BBC Radio this morning carried a report that US retail giant Wal-Mart Stores has confirmed its interest in making an all-cash bid for British supermarket chain Safeway (which is unconnected to the US grocery business of the same name).

Wal-Mart’s is the second hat to be thrown into the ring after last Thursday’s announcement that Safeway, Britain's fourth largest supermarket group, had agreed an all-stock offer from its smaller (but infinitely more profitable) Northern rival William Morrison [WAMN: 10-Jan--03].

Morrison’s bid was trumped over the weekend by a cash and stock bid from J Sainsbury, number two in the UK supermarket league.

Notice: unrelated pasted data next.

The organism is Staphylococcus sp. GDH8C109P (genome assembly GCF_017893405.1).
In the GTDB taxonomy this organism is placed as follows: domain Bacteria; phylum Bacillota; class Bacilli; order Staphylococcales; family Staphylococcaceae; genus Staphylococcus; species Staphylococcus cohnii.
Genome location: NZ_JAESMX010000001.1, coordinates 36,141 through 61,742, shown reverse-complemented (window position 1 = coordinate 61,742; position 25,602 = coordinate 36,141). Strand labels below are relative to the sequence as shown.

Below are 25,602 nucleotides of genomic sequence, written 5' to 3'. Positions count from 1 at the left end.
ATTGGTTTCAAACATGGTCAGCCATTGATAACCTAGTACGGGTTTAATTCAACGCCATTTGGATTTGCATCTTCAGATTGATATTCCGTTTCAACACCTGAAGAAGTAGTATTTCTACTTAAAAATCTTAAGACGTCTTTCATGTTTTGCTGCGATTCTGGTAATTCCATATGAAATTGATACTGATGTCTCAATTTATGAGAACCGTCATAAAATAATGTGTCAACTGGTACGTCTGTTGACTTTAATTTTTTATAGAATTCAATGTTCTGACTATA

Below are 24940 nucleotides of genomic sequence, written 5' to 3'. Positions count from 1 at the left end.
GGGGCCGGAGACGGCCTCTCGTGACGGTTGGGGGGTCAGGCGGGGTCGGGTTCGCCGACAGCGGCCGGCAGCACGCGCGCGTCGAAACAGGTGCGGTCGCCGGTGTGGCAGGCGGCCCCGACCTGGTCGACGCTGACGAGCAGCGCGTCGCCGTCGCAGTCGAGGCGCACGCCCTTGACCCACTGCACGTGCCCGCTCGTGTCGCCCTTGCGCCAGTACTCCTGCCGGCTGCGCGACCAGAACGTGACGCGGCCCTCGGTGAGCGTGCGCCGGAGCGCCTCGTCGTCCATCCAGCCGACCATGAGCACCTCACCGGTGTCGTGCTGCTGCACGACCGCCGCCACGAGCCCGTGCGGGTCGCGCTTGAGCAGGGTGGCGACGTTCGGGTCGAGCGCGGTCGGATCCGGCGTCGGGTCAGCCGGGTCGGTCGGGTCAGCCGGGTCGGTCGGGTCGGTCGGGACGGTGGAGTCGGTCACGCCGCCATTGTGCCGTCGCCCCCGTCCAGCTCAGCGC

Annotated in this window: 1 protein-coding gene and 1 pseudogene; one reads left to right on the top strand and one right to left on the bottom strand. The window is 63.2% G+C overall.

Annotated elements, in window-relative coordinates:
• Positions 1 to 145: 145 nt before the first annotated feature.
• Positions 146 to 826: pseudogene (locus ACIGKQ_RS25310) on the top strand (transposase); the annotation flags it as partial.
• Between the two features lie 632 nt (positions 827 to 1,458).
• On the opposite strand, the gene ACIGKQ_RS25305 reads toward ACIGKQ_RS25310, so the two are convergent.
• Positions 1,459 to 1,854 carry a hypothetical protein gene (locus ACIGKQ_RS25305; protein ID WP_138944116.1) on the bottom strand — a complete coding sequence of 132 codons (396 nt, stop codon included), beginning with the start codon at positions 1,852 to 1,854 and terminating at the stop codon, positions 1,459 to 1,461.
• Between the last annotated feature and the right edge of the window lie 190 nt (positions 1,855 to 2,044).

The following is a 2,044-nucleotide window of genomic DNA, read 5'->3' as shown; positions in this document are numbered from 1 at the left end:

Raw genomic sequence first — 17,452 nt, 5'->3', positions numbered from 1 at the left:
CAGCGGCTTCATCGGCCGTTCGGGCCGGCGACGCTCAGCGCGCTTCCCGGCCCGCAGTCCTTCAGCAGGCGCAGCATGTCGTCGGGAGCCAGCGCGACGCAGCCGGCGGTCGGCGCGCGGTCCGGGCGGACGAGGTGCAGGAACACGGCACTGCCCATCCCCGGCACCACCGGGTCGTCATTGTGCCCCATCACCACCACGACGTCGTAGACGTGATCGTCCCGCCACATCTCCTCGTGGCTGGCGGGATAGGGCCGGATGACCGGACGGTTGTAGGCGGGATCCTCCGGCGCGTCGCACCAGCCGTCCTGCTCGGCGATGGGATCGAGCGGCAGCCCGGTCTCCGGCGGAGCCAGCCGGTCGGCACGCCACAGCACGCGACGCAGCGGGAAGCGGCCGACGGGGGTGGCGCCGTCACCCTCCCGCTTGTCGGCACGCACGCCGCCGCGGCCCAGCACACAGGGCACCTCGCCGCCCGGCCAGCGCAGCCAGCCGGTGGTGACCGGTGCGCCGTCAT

Wal-Mart, which already owns Albion’s number three supermarketeer Asda, has yet to attach a price tag to its offer but this will have to top Sainsbury’s expected £3.2 billion ($5.12bn; €4.84bn) opening bid.

But whatever the number of trailing zeros, what will count most is the decision of the Competition Commission, which is thought unlikely to approve any of the existing Big Four ingesting another member of the quartet.

Which will leave Morrison, the nation’s most profitable supermarket group, exactly where it began – and probably exactly where Sir Ken Morrison, its canny 72-year-old chairman, intended it to be.

Data sourced from: BBC Radio News (UK); additional content by WARC staff